Special Reviews

Bacterial Chromosome Dynamics

See allHide authors and affiliations

Science  08 Aug 2003:
Vol. 301, Issue 5634, pp. 780-785
DOI: 10.1126/science.1084780

You are currently viewing the abstract.

View Full Text

Log in to view the full text

Log in through your institution

Log in through your institution

Abstract

Bacterial chromosomes are highly compacted structures and share many properties with their eukaryote counterparts, despite not being organized into chromatin or being contained within a cell nucleus. Proteins conserved across all branches of life act in chromosome organization, and common mechanisms maintain genome integrity and ensure faithful replication. The principles that underlie chromosome segregation in bacteria and eukaryotes share similarities, although bacteria segregate DNA as it replicates and lack a eukaryote-like mitotic apparatus for segregating chromosomes. This may be because the distances that newly replicated bacterial chromosomes move apart before cell division are small as compared to those in eukaryotes. Bacteria specify positional information, which determines where cell division will occur and which places the replication machinery and chromosomal loci at defined locations that change during cell cycle progression.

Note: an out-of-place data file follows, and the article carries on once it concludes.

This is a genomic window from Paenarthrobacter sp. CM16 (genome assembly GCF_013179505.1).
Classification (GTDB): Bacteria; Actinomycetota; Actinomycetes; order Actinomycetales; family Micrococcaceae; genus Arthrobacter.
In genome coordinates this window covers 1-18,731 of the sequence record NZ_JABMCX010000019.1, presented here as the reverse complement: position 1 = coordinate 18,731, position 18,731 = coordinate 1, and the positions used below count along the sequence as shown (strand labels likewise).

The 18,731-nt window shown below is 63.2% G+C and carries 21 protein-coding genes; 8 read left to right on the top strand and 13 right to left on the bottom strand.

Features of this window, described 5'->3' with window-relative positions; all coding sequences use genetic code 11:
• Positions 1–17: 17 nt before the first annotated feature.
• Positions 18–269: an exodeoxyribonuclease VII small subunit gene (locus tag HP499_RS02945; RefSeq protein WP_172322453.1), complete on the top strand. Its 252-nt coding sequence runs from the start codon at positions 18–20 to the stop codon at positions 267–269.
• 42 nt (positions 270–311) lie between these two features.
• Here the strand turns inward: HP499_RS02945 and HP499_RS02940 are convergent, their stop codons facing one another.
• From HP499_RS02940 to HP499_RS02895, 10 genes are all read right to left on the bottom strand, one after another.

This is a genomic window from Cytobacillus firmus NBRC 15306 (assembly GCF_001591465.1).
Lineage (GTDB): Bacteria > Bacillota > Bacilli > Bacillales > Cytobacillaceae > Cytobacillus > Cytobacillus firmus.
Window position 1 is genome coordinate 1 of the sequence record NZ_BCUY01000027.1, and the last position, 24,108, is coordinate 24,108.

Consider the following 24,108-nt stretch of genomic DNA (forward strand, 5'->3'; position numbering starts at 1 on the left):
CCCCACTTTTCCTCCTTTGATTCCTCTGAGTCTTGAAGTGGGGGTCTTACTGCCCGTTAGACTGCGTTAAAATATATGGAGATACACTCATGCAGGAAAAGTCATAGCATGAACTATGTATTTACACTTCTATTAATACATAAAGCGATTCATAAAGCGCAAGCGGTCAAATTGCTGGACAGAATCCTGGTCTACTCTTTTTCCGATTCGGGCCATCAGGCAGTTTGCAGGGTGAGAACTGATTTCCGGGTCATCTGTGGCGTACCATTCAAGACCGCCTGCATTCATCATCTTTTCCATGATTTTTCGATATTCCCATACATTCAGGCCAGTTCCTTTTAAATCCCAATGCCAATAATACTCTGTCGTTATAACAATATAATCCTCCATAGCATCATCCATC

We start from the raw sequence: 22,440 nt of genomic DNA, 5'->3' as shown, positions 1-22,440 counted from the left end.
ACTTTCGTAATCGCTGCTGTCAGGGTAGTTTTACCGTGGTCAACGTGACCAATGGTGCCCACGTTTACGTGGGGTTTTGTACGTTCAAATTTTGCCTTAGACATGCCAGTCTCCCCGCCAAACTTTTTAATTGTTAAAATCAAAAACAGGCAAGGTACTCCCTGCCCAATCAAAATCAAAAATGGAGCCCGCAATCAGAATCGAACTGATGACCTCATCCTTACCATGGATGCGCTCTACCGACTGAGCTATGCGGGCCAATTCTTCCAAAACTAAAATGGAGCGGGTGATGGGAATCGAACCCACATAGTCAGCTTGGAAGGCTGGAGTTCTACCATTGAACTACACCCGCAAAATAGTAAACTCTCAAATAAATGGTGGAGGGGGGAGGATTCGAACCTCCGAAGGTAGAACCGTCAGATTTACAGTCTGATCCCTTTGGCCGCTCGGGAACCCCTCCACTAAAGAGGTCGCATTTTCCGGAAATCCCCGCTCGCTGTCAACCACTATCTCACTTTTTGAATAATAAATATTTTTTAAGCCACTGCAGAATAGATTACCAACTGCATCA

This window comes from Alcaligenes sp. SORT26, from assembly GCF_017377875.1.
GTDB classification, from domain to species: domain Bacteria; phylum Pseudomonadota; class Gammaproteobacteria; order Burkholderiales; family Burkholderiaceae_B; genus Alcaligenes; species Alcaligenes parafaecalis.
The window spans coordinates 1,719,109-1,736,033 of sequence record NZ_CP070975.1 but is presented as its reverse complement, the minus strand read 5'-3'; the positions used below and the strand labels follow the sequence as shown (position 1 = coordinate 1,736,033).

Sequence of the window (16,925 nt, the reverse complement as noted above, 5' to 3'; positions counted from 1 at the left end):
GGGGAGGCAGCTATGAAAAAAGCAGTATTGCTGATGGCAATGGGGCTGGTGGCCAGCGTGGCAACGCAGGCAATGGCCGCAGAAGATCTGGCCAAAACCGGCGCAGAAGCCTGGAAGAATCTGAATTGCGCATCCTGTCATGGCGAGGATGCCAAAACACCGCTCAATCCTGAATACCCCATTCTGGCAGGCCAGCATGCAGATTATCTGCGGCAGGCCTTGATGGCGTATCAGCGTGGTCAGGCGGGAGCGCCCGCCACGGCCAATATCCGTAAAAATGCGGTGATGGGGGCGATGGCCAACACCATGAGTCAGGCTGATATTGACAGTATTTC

View Full Text